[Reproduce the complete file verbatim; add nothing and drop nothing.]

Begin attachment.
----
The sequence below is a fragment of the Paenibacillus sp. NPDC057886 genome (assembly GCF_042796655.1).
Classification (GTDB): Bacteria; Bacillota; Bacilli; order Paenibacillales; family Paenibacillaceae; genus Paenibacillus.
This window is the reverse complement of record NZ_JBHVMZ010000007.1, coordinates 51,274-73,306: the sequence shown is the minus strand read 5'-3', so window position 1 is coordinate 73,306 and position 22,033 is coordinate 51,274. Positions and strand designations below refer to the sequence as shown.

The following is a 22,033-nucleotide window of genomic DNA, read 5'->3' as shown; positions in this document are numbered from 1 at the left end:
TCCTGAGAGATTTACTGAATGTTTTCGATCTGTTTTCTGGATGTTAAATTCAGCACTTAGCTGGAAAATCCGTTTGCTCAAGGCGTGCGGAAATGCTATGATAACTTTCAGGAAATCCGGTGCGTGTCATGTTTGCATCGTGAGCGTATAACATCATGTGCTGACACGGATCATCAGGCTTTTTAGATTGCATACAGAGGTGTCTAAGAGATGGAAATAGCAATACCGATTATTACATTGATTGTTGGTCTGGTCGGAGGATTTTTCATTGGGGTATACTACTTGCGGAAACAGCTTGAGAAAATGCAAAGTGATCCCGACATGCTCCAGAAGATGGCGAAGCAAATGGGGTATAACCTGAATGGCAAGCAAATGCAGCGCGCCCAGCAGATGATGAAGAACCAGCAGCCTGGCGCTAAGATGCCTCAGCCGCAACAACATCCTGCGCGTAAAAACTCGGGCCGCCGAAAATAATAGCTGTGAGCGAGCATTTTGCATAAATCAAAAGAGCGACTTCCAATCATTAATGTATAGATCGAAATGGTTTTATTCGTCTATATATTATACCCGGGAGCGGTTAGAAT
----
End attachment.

The sequence below is a fragment of the Paenibacillus sp. NPDC057886 genome (assembly GCF_042796655.1).
Classification (GTDB): Bacteria; Bacillota; Bacilli; order Paenibacillales; family Paenibacillaceae; genus Paenibacillus.
This window is the reverse complement of record NZ_JBHVMZ010000007.1, coordinates 51,274-73,306: the sequence shown is the minus strand read 5'-3', so window position 1 is coordinate 73,306 and position 22,033 is coordinate 51,274. Positions and strand designations below refer to the sequence as shown.

The following is a 22,033-nucleotide window of genomic DNA, read 5'->3' as shown; positions in this document are numbered from 1 at the left end:
TCCTGAGAGATTTACTGAATGTTTTCGATCTGTTTTCTGGATGTTAAATTCAGCACTTAGCTGGAAAATCCGTTTGCTCAAGGCGTGCGGAAATGCTATGATAACTTTCAGGAAATCCGGTGCGTGTCATGTTTGCATCGTGAGCGTATAACATCATGTGCTGACACGGATCATCAGGCTTTTTAGATTGCATACAGAGGTGTCTAAGAGATGGAAATAGCAATACCGATTATTACATTGATTGTTGGTCTGGTCGGAGGATTTTTCATTGGGGTATACTACTTGCGGAAACAGCTTGAGAAAATGCAAAGTGATCCCGACATGCTCCAGAAGATGGCGAAGCAAATGGGGTATAACCTGAATGGCAAGCAAATGCAGCGCGCCCAGCAGATGATGAAGAACCAGCAGCCTGGCGCTAAGATGCCTCAGCCGCAACAACATCCTGCGCGTAAAAACTCGGGCCGCCGAAAATAATAGCTGTGAGCGAGCATTTTGCATAAATCAAAAGAGCGACTTCCAATCATTAATGTATAGATCGAAATGGTTTTATTCGTCTATATATTATACCCGGGAGCGGTTAGAAT